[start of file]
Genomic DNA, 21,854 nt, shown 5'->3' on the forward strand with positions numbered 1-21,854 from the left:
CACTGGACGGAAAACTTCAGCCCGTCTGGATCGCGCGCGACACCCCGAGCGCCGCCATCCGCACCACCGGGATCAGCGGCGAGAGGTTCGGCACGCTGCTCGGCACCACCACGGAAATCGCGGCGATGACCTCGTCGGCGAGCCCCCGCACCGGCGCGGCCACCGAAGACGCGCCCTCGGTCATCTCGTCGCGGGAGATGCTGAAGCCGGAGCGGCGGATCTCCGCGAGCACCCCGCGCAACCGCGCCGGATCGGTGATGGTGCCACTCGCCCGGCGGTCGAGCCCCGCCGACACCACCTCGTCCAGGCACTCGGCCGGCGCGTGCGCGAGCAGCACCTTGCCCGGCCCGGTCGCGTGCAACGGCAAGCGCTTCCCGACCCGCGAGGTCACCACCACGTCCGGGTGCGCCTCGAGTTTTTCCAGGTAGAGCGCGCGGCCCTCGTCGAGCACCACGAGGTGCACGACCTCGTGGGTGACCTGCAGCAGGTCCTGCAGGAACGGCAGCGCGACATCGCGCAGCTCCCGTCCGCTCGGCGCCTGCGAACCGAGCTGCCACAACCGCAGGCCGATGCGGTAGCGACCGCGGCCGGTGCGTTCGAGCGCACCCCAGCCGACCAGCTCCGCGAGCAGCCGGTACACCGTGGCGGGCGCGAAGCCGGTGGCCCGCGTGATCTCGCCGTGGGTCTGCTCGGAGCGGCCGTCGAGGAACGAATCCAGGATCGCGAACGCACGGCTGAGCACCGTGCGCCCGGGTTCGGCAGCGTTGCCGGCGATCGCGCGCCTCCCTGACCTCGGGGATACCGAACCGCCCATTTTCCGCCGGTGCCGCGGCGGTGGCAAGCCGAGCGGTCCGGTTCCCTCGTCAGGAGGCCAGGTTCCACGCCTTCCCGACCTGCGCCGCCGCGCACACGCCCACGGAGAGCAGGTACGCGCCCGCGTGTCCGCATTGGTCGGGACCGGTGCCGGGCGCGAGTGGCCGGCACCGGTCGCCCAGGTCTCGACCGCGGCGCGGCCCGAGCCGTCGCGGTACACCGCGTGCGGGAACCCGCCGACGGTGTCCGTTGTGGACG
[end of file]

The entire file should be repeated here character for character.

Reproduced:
Genomic DNA, 21,854 nt, shown 5'->3' on the forward strand with positions numbered 1-21,854 from the left:
CACTGGACGGAAAACTTCAGCCCGTCTGGATCGCGCGCGACACCCCGAGCGCCGCCATCCGCACCACCGGGATCAGCGGCGAGAGGTTCGGCACGCTGCTCGGCACCACCACGGAAATCGCGGCGATGACCTCGTCGGCGAGCCCCCGCACCGGCGCGGCCACCGAAGACGCGCCCTCGGTCATCTCGTCGCGGGAGATGCTGAAGCCGGAGCGGCGGATCTCCGCGAGCACCCCGCGCAACCGCGCCGGATCGGTGATGGTGCCACTCGCCCGGCGGTCGAGCCCCGCCGACACCACCTCGTCCAGGCACTCGGCCGGCGCGTGCGCGAGCAGCACCTTGCCCGGCCCGGTCGCGTGCAACGGCAAGCGCTTCCCGACCCGCGAGGTCACCACCACGTCCGGGTGCGCCTCGAGTTTTTCCAGGTAGAGCGCGCGGCCCTCGTCGAGCACCACGAGGTGCACGACCTCGTGGGTGACCTGCAGCAGGTCCTGCAGGAACGGCAGCGCGACATCGCGCAGCTCCCGTCCGCTCGGCGCCTGCGAACCGAGCTGCCACAACCGCAGGCCGATGCGGTAGCGACCGCGGCCGGTGCGTTCGAGCGCACCCCAGCCGACCAGCTCCGCGAGCAGCCGGTACACCGTGGCGGGCGCGAAGCCGGTGGCCCGCGTGATCTCGCCGTGGGTCTGCTCGGAGCGGCCGTCGAGGAACGAATCCAGGATCGCGAACGCACGGCTGAGCACCGTGCGCCCGGGTTCGGCAGCGTTGCCGGCGATCGCGCGCCTCCCTGACCTCGGGGATACCGAACCGCCCATTTTCCGCCGGTGCCGCGGCGGTGGCAAGCCGAGCGGTCCGGTTCCCTCGTCAGGAGGCCAGGTTCCACGCCTTCCCGACCTGCGCCGCCGCGCACACGCCCACGGAGAGCAGGTACGCGCCCGCGTGTCCGCATTGGTCGGGACCGGTGCCGGGCGCGAGTGGCCGGCACCGGTCGCCCAGGTCTCGACCGCGGCGCGGCCCGAGCCGTCGCGGTACACCGCGTGCGGGAACCCGCCGACGGTGTCCGTTGTGGACG